real life

TRAVEL: Celebs & paparazzi at Wilson's Promontory National Park

The views at Wilson's Prom are unbeatable ...

They sit quietly, eyes focused on possible spotting sites, ready to pounce at any moment. SNAP! Got one! Inch a little closer…

SNA… Damn! The target’s eyes glance towards the snappers and, diverting their faces from the camera lens, off they dash. This last photo, the one that should be the money shot, is of the target’s back.

It’s a scene straight from the streets of Hollywood, except for a couple of big differences: we’re in the Victorian bush – Wilson’s Promontory National Park, to be exact – and the celebrities in question are the animals. This puts me in the role of a paparazzo. How unfortunate.

Our family trip to the southernmost tip of the Australian mainland was defined by wildlife. The park’s natives are so accustomed to visitors that they are neither keenly interested nor scared, instead acting nonchalant about the whole affair.

It all began when we arrived at the Tidal River campground. It’s the only place to stay on the Prom itself (I don’t mean to sound over-enthusiastic; I mean it’s literally the only place you can stay here) and prides itself on being friendly to the critters. By dusk there were little cuddly-looking animals crawling everywhere, sniffing out campers’ food.

This is the one time they’re interested in humans: when they leave food lying around. There are signs everywhere, and many reported stories, warning of a wombat’s ability to get into anything if they smell food – so whatever you do, don’t keep food lying around. Unless you’re safely tucked in one of Tidal River’s beautiful (wombat-proof) cabins, that is.

Spot the kangaroo ...

By nightfall they were hard to spot. After one near-catastrophic visit to the loo, my husband came back to our campsite laughing. ‘Take a torch when you go,’ he advised. ‘I just tripped over a wombat.’ (A pearl of wisdom that should have warned us against all night-time Prom activity. No, not like that, it was all very innocent… oh, just read on to hear the story.)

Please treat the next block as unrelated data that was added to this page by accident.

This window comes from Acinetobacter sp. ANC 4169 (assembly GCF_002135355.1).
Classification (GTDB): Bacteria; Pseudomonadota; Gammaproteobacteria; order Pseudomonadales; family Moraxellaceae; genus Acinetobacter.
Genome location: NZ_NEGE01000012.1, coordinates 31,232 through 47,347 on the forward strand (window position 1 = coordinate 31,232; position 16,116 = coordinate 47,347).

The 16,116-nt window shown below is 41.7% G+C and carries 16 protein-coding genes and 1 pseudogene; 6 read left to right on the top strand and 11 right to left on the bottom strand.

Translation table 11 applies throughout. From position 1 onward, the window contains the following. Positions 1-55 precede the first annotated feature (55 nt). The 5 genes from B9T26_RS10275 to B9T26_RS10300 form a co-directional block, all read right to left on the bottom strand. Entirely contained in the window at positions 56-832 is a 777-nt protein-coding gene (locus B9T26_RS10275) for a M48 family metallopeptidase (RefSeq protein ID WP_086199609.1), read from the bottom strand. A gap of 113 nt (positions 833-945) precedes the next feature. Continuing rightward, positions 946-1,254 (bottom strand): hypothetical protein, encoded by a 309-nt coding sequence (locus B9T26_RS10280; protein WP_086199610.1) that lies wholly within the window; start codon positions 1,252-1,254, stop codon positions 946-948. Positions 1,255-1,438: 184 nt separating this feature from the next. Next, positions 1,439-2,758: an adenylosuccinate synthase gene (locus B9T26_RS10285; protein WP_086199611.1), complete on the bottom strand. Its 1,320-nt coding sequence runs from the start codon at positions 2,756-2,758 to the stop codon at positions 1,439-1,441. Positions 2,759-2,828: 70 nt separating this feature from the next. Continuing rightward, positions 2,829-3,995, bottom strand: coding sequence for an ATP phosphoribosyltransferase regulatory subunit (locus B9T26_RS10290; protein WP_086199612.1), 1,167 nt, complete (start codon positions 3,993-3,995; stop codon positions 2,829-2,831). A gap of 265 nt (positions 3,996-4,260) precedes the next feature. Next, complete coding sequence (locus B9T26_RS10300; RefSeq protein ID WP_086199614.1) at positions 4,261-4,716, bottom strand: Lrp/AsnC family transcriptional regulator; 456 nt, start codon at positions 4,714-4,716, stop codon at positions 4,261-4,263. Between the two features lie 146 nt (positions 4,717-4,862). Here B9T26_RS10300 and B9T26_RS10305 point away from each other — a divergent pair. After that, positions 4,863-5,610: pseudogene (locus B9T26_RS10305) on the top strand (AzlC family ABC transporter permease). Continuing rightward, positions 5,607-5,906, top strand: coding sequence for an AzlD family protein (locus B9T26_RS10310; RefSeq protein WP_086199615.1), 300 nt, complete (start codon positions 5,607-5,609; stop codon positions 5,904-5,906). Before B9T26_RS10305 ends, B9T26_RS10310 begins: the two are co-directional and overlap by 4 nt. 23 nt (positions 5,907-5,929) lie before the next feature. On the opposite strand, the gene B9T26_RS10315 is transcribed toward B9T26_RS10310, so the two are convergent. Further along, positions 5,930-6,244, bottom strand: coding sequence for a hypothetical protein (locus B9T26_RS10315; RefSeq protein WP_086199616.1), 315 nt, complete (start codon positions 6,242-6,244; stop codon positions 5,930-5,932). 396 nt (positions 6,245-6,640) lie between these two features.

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We forgot that all good celebrities come out at night – and they don’t always appreciate a spotlight on them. We headed out for a dinner of delicious local seafood and wine at a pub just off the Prom, and drove back into the national park after dark. Quite a nerve-racking experience, given the number of kangaroos, wallabies, wombats, emus and even deer constantly jumping in front of us. Lesson learnt: celebrity spotting is best done in the daylight hours.

We did, however, have enough sense to wait until daylight to partake in the Prom’s most popular activity – bushwalking – beginning with a newly introduced track in an area known for its dense wildlife population. (And we all know celebrities can be a bit on the dense side.) We started the Woodland Walk as sceptics; the grass was so low and the ground so flat that we were sure if there were any animals to be seen we’d have spotted them all straight away.

We walked anyway, and soon found our eyes tuning in to the environment. Put it this way: the low grass was brown, as are kangaroos and emus. They were there – by the hundreds – but they blended in so well to their surroundings that they were invisible to the human eye, unless that eye was very careful and considered with its looking.

Our other walk for the weekend was a venture to the top of Mt. Bishop, which had us spotting the traces of wildlife, rather than the animals themselves. From wombat holes to the sound of frogs to wildlife poo.

And then we stopped and basked in those views for a while.

That was that. We waved goodbye to the kangaroos, wallabies, emus and wombat holes (they were obviously sleeping off a big night) and headed home.

Megan Blandford juggles two work-from-home careers, as a freelance writer and HR consultant, with her biggest role – Mum to a gorgeous and hilarious daughter. In between, she likes to travel at any given opportunity, and also writes a successful personal blog, Writing Out Loud [writingloud.blogspot.com]. Megan lives in the hills on the outskirts of Melbourne with her husband, daughter and a crazy Labrador.

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